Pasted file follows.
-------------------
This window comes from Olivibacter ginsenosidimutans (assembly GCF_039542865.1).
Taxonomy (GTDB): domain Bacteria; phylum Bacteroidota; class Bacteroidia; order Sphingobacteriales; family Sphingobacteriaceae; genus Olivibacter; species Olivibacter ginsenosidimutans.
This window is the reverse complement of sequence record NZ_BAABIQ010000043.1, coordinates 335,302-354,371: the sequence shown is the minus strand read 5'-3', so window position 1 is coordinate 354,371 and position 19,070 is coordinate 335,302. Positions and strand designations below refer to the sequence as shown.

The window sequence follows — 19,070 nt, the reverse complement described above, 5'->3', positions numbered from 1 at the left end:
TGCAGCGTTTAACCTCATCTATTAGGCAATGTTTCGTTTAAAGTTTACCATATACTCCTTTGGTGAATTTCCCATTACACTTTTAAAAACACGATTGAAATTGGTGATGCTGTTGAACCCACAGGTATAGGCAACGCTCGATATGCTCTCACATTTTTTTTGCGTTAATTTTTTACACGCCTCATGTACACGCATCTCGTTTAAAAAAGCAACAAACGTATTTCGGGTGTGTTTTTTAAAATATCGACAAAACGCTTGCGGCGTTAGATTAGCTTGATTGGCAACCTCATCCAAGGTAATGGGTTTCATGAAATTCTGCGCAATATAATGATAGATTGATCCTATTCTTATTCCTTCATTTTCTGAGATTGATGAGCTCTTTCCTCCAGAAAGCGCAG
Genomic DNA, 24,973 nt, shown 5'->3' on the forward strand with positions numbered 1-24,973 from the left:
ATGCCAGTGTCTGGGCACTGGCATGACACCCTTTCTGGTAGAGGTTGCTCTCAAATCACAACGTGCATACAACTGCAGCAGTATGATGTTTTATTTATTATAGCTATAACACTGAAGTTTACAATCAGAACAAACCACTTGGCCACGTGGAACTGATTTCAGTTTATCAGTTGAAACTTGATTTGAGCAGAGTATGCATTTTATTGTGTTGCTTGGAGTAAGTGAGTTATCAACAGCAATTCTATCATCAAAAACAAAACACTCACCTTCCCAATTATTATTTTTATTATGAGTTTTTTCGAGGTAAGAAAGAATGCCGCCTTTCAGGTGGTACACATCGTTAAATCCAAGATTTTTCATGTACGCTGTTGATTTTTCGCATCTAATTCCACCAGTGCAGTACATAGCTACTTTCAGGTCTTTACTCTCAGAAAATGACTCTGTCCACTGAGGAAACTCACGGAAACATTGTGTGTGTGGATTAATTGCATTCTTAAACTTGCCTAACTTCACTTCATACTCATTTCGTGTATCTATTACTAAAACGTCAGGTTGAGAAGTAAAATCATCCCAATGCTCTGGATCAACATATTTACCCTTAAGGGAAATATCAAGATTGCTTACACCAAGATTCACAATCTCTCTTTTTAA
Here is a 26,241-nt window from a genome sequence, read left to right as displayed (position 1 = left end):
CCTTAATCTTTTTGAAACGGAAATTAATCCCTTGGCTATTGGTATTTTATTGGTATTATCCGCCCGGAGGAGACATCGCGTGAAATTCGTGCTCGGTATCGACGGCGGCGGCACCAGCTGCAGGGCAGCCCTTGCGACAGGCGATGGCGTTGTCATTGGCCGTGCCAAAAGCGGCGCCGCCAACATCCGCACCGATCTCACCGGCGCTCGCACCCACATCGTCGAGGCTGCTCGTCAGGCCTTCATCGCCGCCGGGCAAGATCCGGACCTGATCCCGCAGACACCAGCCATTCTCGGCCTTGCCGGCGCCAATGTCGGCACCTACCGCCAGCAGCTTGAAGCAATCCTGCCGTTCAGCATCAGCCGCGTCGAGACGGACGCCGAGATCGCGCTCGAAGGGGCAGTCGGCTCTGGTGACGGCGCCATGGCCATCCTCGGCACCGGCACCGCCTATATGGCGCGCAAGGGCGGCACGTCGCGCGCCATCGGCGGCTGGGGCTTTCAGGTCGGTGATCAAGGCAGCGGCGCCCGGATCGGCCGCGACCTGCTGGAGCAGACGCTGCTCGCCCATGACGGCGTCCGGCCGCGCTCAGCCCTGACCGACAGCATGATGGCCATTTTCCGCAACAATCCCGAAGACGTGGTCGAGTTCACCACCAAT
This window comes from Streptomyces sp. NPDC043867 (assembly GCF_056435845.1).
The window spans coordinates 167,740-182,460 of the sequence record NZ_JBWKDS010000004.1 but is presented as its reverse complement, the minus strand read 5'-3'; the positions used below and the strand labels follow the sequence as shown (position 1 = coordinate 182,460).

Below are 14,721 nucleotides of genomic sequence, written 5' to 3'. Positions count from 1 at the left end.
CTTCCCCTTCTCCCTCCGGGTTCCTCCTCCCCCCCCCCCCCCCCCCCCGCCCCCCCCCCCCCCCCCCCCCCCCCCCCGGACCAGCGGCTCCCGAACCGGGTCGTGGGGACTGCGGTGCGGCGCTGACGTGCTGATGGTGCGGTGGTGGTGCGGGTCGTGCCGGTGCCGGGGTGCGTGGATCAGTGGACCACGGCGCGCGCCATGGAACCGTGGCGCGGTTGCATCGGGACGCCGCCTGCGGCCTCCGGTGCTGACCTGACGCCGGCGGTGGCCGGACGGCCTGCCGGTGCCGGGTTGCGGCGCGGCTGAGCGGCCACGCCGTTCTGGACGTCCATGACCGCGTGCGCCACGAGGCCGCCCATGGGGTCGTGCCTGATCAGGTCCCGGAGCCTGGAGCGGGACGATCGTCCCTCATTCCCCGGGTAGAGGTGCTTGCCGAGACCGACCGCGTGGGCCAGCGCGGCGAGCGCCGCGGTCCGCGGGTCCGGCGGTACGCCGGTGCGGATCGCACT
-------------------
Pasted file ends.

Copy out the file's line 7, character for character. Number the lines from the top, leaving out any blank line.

ATGCCAGTGTCTGGGCACTGGCATGACACCCTTTCTGGTAGAGGTTGCTCTCAAATCACAACGTGCATACAACTGCAGCAGTATGATGTTTTATTTATTATAGCTATAACACTGAAGTTTACAATCAGAACAAACCACTTGGCCACGTGGAACTGATTTCAGTTTATCAGTTGAAACTTGATTTGAGCAGAGTATGCATTTTATTGTGTTGCTTGGAGTAAGTGAGTTATCAACAGCAATTCTATCATCAAAAACAAAACACTCACCTTCCCAATTATTATTTTTATTATGAGTTTTTTCGAGGTAAGAAAGAATGCCGCCTTTCAGGTGGTACACATCGTTAAATCCAAGATTTTTCATGTACGCTGTTGATTTTTCGCATCTAATTCCACCAGTGCAGTACATAGCTACTTTCAGGTCTTTACTCTCAGAAAATGACTCTGTCCACTGAGGAAACTCACGGAAACATTGTGTGTGTGGATTAATTGCATTCTTAAACTTGCCTAACTTCACTTCATACTCATTTCGTGTATCTATTACTAAAACGTCAGGTTGAGAAGTAAAATCATCCCAATGCTCTGGATCAACATATTTACCCTTAAGGGAAATATCAAGATTGCTTACACCAAGATTCACAATCTCTCTTTTTAA